Likewise, the general Article 9 priority rules apply to conflicting security interests in farm products. Priority ranks from the earlier time of filing or perfection. Even the normal purchase-money priority rules apply to farm products, although there are special perfection and notice requirements for a purchase-money security interest (“PMSI”) in livestock.
To obtain PMSI priority in livestock, the secured party must file its financing statement before the debtor receives possession of the collateral. In addition, the secured party must send a notice of its PMSI claim to the holder of any conflicting security interest. While these requirements are very similar to those for a PMSI in inventory, the livestock PMSI notice has a much shorter effective period, six months instead of five years for an inventory PMSI notice.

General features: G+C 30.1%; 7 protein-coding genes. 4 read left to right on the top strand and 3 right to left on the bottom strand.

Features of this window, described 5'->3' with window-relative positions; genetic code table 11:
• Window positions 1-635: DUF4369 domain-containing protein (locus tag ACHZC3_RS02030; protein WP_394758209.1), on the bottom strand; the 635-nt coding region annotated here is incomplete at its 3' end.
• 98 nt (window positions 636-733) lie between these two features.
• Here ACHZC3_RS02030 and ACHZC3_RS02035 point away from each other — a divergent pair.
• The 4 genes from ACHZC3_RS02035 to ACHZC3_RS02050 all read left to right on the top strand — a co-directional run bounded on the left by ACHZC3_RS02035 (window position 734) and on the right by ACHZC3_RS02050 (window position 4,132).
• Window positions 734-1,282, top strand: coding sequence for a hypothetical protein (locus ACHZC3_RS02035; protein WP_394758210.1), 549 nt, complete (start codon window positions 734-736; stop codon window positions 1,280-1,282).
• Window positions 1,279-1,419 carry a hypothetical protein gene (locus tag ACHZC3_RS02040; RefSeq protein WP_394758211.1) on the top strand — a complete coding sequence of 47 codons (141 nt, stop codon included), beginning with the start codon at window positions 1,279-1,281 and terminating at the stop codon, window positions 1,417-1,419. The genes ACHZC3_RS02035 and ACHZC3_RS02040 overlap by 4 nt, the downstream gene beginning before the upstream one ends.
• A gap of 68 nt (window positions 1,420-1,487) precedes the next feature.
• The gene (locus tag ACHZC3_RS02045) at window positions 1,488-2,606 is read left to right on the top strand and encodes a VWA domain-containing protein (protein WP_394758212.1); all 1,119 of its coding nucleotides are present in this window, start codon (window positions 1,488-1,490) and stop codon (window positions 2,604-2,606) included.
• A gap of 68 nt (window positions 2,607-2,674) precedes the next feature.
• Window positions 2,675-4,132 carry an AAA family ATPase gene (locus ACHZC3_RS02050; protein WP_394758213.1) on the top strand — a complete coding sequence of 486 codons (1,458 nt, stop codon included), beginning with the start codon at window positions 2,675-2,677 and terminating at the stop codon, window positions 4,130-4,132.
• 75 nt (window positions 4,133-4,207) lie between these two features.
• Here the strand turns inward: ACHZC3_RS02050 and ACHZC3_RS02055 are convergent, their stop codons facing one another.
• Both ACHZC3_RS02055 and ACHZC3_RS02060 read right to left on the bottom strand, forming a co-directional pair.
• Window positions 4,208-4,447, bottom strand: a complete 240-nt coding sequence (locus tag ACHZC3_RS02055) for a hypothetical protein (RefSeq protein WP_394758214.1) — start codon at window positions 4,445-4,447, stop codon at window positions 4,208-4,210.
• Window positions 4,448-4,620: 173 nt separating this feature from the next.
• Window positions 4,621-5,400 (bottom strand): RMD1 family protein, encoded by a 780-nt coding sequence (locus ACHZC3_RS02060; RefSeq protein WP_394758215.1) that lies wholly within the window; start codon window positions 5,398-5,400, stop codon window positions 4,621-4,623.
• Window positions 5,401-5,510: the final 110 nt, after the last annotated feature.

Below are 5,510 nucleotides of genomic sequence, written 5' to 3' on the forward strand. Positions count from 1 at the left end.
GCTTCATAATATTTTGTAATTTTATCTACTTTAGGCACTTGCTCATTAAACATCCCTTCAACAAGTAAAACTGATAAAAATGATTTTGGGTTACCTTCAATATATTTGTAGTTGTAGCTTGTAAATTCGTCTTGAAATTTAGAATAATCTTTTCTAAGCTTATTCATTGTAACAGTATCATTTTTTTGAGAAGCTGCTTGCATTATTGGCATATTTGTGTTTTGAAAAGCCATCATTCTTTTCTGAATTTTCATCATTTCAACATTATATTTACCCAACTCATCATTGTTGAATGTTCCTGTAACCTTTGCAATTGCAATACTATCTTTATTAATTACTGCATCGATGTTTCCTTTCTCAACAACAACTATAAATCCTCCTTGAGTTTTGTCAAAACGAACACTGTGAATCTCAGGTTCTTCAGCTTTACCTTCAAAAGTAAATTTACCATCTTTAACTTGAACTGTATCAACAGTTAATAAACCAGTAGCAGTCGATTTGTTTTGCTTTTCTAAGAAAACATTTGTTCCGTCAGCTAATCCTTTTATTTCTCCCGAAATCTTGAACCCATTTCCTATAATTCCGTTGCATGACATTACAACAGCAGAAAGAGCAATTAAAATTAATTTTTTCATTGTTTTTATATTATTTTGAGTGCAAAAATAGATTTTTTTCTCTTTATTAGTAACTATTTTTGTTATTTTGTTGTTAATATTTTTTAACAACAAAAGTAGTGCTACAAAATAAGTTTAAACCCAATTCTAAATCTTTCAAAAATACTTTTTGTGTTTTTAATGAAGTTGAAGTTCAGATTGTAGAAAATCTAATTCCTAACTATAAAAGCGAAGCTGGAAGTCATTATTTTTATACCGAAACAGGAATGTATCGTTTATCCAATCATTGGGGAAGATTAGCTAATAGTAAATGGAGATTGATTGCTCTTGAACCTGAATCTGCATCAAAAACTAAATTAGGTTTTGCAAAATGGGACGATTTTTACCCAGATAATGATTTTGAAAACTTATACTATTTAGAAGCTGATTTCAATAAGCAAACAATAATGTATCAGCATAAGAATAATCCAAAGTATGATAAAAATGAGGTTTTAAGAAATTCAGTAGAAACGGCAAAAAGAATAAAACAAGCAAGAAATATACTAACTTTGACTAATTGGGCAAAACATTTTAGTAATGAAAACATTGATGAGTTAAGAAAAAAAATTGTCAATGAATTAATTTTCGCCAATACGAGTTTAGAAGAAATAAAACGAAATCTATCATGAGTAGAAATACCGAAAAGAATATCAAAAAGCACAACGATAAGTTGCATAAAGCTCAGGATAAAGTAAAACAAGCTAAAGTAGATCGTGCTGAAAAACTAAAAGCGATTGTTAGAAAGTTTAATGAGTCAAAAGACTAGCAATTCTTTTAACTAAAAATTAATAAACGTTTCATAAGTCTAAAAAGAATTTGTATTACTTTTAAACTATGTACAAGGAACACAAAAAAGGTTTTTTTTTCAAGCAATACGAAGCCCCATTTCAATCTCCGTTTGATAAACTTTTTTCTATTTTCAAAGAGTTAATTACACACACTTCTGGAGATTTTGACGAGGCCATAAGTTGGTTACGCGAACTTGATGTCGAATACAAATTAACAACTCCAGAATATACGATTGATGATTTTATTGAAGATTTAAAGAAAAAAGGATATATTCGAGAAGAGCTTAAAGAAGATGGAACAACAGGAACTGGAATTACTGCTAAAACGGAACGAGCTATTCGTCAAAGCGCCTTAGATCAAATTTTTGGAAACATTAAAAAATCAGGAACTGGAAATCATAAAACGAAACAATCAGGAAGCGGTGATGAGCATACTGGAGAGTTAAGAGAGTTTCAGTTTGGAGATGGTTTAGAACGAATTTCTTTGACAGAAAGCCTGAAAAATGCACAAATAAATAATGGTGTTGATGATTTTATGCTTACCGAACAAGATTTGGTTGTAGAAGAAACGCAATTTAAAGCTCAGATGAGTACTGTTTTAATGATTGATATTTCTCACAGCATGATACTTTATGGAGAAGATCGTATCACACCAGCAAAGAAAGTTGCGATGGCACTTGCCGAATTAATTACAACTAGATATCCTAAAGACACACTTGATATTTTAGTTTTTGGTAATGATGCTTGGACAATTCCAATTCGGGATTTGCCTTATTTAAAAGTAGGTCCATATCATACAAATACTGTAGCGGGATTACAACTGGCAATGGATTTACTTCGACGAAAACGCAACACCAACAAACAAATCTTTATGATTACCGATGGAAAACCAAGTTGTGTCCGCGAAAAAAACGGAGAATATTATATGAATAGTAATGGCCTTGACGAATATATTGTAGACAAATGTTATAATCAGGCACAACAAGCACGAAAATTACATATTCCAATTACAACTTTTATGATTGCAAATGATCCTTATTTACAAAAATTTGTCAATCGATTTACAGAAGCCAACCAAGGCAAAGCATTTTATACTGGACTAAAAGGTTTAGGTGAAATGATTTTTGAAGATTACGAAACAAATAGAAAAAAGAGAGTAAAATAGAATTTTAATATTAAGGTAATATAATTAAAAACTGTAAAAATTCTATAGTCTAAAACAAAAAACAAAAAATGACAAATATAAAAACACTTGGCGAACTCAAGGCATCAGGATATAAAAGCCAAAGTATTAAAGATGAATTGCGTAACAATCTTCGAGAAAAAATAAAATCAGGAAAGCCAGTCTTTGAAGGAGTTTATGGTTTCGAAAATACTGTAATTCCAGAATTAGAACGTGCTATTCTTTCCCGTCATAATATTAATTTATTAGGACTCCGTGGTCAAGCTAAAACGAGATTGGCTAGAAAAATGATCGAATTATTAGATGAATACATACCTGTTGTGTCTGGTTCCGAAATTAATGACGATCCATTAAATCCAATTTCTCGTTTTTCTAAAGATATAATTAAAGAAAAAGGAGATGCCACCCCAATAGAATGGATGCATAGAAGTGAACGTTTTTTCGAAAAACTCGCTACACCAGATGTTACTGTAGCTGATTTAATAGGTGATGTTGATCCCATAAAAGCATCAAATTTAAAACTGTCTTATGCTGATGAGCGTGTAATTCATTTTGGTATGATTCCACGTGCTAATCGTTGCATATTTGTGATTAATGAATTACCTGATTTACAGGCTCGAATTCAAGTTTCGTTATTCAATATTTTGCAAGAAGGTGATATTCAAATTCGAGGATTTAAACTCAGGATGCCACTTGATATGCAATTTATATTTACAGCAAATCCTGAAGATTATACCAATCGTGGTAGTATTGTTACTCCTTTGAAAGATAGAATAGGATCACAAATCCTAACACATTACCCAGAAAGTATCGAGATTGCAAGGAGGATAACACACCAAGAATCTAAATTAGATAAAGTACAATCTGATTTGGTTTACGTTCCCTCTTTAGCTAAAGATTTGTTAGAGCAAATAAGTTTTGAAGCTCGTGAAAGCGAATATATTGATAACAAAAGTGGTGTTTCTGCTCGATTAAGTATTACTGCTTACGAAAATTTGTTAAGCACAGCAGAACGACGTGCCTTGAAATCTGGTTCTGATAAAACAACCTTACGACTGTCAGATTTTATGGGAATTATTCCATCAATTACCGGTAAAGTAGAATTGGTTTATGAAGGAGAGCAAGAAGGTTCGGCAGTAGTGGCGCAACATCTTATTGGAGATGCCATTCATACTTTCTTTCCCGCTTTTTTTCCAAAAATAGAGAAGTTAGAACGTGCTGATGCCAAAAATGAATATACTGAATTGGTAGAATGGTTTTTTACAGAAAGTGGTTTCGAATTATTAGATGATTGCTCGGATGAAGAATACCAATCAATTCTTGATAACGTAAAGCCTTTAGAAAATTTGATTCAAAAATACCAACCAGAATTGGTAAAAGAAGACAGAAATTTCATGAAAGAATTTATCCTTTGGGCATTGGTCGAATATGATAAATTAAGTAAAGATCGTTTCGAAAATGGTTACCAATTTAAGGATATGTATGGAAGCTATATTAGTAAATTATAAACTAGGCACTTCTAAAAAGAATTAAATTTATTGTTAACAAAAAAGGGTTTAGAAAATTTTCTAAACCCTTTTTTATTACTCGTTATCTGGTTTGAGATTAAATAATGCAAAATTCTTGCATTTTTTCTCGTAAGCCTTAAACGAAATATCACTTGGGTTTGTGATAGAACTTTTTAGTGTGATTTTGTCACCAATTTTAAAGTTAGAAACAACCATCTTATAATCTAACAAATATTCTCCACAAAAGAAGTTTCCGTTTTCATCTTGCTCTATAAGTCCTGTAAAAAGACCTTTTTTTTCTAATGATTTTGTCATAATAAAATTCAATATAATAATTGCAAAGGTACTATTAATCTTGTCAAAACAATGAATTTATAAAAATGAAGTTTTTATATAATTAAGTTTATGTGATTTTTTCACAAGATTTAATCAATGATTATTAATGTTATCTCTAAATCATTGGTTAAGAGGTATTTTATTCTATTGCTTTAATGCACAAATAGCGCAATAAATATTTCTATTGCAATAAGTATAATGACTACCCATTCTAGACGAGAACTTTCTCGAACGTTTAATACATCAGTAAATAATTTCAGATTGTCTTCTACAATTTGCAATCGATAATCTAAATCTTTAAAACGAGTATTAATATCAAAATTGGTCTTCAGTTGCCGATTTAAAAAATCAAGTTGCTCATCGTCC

The most significant exception to the general Article 9 rules for farm products applies to a buyer in ordinary course of business (“BIOCOB”). A BIOCOB generally takes free of a security interest created by the seller, even if the security interest is perfected and the buyer is aware of its existence. However, the buyer of farm products from a person engaged in farming operations was specifically excluded from the BIOCOB provisions. As a result, Article 9 does not permit the BIOCOB of farm products to take free of a security interest created by the seller. However, law other than Article 9, specifically the federal Food Security Act, may enable the buyer to take free of the security interest.